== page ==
The Supreme Court has held in Braganza v BP Shipping Ltd and anor that the more improbable an allegation, the less likely it is that the incident has occurred. There must therefore be convincing evidence before deciding, on the balance of probabilities, that the allegation has been proven.

Basic facts

Mr Braganza disappeared in May 2009 while working as the Chief Engineer on a BP oil tanker in the mid-Atlantic. BP set up an inquiry team to consider the circumstances leading up to his death and whether it needed to make any changes to its safety systems. It concluded that the most likely explanation for his disappearance was that he had committed suicide by throwing himself overboard.

Mr Sullivan, the General Manager, decided on the basis of the report alone (without making any further inquiries of his own) that his widow was not therefore entitled to death benefits under the contract of employment as compensation was not payable if “in the opinion of the Company or its insurers, the death…resulted from…the Officer’s wilful act, default or misconduct”.

Mrs Braganza brought a claim in contract against BP for death benefits, among other things.

Decisions of High Court and Court of Appeal

As he could not decide the cause of Mr Braganza’s death because of a lack of evidence, the High Court judge upheld the contractual claim because there was not sufficiently convincing evidence, on the balance of probabilities, for BP to conclude he had committed suicide. In addition, Mr Sullivan had failed to consider the very real possibility that he could have had an accident.

The Court of Appeal allowed BP’s appeal, holding that it was unable to agree with the High Court judge’s reasons for saying BP’s conclusion was unreasonable.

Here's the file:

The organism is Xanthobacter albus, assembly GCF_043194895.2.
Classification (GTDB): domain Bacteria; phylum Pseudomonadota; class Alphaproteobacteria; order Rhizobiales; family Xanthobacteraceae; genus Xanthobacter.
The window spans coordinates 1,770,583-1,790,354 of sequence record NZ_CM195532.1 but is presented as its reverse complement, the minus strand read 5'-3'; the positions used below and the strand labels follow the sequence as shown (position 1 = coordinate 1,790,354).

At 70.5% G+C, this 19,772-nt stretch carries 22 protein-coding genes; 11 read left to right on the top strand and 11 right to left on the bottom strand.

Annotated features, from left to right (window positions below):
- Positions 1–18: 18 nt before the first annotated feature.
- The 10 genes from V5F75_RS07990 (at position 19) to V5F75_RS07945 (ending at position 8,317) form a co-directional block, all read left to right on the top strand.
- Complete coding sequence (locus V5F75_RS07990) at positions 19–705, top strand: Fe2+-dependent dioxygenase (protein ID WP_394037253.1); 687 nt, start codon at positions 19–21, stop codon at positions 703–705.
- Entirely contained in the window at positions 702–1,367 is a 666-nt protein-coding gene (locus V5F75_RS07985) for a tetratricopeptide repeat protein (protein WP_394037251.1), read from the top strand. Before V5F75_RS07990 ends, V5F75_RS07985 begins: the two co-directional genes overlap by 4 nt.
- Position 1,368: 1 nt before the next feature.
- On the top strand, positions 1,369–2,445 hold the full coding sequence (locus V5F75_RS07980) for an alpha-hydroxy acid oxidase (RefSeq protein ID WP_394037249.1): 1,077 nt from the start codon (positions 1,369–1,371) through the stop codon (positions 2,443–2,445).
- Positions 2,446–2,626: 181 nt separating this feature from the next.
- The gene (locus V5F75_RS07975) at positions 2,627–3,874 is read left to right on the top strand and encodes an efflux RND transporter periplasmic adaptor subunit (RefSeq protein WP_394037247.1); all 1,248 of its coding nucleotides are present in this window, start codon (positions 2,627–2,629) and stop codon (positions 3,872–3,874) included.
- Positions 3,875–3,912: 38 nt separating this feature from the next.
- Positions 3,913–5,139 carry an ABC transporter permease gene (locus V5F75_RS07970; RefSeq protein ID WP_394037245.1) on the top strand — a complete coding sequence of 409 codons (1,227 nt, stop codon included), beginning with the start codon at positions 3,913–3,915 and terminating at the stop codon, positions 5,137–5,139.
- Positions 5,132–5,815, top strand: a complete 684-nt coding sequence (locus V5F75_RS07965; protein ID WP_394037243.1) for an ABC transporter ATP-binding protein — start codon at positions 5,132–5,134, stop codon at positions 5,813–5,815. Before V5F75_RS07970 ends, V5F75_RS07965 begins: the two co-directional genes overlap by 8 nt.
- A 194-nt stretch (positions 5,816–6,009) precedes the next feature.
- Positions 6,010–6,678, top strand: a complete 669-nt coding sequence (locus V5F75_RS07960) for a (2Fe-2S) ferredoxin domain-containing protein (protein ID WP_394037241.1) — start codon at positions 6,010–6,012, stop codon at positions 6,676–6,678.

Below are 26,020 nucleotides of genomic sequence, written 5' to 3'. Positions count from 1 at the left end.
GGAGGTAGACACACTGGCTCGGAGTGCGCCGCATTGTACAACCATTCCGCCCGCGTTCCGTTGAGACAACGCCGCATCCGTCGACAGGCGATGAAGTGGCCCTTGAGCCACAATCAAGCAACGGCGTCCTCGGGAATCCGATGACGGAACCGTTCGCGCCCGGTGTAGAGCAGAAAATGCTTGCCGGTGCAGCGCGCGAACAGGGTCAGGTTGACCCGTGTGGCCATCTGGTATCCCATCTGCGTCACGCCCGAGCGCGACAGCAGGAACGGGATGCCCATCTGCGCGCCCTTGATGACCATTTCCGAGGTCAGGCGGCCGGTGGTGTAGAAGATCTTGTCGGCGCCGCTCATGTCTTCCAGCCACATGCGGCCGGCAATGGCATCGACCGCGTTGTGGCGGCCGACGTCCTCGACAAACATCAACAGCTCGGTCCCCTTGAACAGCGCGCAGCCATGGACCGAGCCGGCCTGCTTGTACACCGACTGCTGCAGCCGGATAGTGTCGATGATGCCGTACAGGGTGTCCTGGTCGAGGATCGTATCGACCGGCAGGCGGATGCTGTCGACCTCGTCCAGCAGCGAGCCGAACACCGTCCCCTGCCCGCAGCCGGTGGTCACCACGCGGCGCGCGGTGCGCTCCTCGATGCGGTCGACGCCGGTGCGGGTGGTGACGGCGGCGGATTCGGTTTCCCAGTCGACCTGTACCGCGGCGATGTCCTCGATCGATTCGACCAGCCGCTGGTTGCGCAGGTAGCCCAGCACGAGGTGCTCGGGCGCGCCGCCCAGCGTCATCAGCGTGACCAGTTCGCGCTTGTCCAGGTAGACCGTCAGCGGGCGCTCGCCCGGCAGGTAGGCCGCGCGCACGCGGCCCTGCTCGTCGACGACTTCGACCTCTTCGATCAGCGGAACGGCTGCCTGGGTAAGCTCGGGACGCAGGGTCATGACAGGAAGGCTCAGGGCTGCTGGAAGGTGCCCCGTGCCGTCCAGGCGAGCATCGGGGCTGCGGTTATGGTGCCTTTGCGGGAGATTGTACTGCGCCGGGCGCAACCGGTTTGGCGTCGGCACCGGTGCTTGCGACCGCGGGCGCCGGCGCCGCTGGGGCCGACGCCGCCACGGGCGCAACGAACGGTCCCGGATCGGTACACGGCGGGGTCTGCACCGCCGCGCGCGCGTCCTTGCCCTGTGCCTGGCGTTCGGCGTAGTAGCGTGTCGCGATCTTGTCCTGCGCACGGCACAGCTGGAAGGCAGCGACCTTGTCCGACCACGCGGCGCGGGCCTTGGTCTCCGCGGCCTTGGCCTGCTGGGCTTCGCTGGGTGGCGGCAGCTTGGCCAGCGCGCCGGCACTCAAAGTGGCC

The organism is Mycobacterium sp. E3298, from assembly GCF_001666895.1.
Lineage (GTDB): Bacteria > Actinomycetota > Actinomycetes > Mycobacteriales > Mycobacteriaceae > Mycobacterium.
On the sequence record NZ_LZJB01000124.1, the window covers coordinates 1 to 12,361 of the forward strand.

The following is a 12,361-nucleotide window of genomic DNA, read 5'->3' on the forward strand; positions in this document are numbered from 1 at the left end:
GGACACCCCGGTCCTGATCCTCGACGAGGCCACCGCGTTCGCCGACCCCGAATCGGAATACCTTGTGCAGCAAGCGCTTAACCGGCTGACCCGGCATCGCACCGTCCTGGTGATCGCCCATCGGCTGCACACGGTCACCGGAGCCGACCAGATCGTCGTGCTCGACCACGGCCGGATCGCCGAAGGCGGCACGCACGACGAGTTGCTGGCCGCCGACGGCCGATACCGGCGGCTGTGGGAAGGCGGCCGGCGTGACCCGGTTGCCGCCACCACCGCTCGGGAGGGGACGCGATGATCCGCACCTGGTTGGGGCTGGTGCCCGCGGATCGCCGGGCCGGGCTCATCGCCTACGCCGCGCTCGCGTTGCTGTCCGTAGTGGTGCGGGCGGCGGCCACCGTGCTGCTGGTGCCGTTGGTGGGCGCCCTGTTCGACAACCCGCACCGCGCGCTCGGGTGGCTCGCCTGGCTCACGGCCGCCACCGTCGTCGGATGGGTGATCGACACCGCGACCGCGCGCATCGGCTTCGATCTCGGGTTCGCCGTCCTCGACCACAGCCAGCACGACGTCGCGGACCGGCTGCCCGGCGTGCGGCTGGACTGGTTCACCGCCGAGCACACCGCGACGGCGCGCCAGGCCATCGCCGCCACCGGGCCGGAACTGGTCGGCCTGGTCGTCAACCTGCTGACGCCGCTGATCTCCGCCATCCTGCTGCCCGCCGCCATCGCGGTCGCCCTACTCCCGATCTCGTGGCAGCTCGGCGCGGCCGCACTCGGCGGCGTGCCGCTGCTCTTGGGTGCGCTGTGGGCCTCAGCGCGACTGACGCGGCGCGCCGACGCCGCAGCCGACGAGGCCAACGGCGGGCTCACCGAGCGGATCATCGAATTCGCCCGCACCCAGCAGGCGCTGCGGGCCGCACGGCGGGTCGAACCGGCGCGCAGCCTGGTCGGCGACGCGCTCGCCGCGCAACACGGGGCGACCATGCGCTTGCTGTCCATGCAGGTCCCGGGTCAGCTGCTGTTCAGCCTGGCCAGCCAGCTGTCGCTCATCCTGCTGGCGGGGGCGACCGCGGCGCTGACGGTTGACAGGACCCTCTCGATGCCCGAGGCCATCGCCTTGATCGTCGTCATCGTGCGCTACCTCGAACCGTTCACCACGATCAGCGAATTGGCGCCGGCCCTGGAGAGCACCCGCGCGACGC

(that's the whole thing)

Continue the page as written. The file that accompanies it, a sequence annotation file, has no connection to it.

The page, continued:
Supreme Court decision

The majority of the Supreme Court (three to two) held that it was not its role to decide what actually happened to Mr Braganza, but rather whether BP was reasonable to reach the view it had.

Allowing Mrs Branganza’s appeal, the majority said that Mr Sullivan should not have simply accepted the view of the inquiry team, not least because it was investigating his disappearance to decide whether BP's safety systems could be improved, not whether he had committed suicide.

Instead Mr Sullivan should have asked himself whether the evidence was sufficiently convincing to justify a conclusion of suicide. In this case, there were no positive indications. Mr Braganza had no history of depression or mental disorder and there was no evidence that he had spoken to anyone about suicide. He had undergone a medical examination before his last voyage and been pronounced physically and psychologically fit. His colleagues who saw him in the 36 hours before his disappearance had no concerns about him. Nor did the ship's master, who was the last person to see him alive. He left no suicide note or message that indicated any intention to kill himself. In addition, he and his wife were devout Roman Catholics, for whom suicide is a mortal sin.

The minority view was that there was a combination of reasons which could be sufficiently convincing to justify a finding of suicide.

The view of the Court was that the more improbable the allegation the more convincing the evidence needs to be before deciding, on the balance of probabilities, that the allegation has been proven.